By Nicholas Conley | November 19, 2018 | 3 Minute Read
Going into a war zone takes a heavy toll on the human mind, body, and psyche. Even though disabled American veterans are always heralded as heroes, coming home can often be a difficult experience. The figures are staggering: up to 20 percent of U.S. veterans are impacted by PTSD, over 40,000 veterans are homeless, and at least 3.8 million soldiers have disabilities caused by their time in the service, according to the United States Census Bureau. Assistance is often necessary, but can sometimes be hard to come by. Even here in Boston, veterans and their loved ones don’t always receive the level of supportive services that they need.
That’s where Disabled American Veterans, or DAV, tries to make a difference. As a nonprofit comprised of those who have also served in the military, DAV has served veterans with disabilities since 1920. Nowadays, DAV assists over 1 million veterans and their families—helping them gain better employment, build better lives, bring them to medical appointments, assist them with benefit claims, as well as countless other tasks. DAV contains over 1 million members, who serve almost 1,300 chapters across the country, including many in Massachusetts.
DAV’s Famous “Can-Do” Chapter
Though every chapter does what it can to support the well-being of disabled veterans, Chapter #57 in Taunton, Massachusetts deserves special mention. Taunton has long been a city noted for publicly supporting local veterans, whether through its dedicated series of support organizations or through public monuments like the beautiful, shimmering lights of the Taunton Vietnam Memorial Fountain—a project funded by local charitable donations.
Though #57 is officially named after Corporal William F. Reardon, a man known for giving his time and energy to the cause of supporting his fellow veterans, the local branch has also been nicknamed the “Can-Do chapter,” both in honor of Reardon, and due to the organization’s tireless dedication to making things happen. Back in 2010, #57 jumped ahead of the game by launching the web series The 57 Club, a 30-minute talk show which discusses veteran affairs. Eight years later, the 57 Club has over 100 episodes under its belt and is still going strong. Meanwhile, the 57th chapter also maintains a regular presence on social media.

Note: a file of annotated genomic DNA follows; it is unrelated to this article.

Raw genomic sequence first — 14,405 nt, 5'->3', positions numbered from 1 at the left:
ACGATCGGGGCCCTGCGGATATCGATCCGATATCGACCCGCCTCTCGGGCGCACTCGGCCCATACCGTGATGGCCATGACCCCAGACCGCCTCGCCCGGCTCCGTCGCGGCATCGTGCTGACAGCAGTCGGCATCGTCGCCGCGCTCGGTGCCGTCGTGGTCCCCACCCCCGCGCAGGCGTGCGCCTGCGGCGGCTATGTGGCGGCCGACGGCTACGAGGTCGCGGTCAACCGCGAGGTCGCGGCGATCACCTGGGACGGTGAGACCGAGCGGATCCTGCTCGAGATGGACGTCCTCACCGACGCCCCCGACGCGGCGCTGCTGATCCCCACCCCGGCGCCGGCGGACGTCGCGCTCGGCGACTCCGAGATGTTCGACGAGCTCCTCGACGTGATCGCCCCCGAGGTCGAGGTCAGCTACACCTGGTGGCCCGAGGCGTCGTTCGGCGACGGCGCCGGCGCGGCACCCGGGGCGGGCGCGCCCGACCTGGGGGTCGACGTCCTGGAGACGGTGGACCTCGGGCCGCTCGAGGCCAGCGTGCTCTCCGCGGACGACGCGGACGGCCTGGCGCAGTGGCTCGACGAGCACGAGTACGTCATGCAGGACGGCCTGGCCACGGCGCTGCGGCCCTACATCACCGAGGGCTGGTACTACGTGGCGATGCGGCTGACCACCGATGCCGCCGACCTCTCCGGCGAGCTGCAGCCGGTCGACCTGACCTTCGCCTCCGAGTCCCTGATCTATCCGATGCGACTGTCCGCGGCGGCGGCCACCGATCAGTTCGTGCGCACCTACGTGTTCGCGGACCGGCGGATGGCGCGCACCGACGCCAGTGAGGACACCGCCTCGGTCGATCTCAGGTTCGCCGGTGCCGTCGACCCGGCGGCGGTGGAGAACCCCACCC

In the Taunton area, #57 is known as one of the area’s hallmark organizations, and they continue hosting events every year in order to raise funding and awareness. These events include monthly meetings on the third Tuesday of every month that are open to the public, as well as an annual ringing of the bell ceremony on Independence Day—a tradition which dates back to 1969, according to the Taunton Gazette. There’s also a cruise night in the summer, where all profits are donated to other local veteran organizations.
There’s Still Work to Do
Though Taunton’s DAV chapter certainly prioritizes the city’s veterans the best they can, there is still much to be done when it comes to servicing the needs of Massachusetts’s disabled military population.
A study by RAND offered the good news that Massachusetts veterans receive a better, more complete variety of services than U.S. veterans in most other states. However, this population still suffered compared to non-veterans, particularly in the areas of employment, health care, housing, and legal services. These issues were especially prevalent among newer, younger veterans. That means that while Massachusetts is clearly doing something right, the state still has room to do more. At least until a time comes when those disabled by wartime injuries are finally afforded equal opportunities, understanding, and quality of life.
Volunteer with the Disabled American Veterans‘ (DAV), Taunton Chapter to support our nation’s veterans.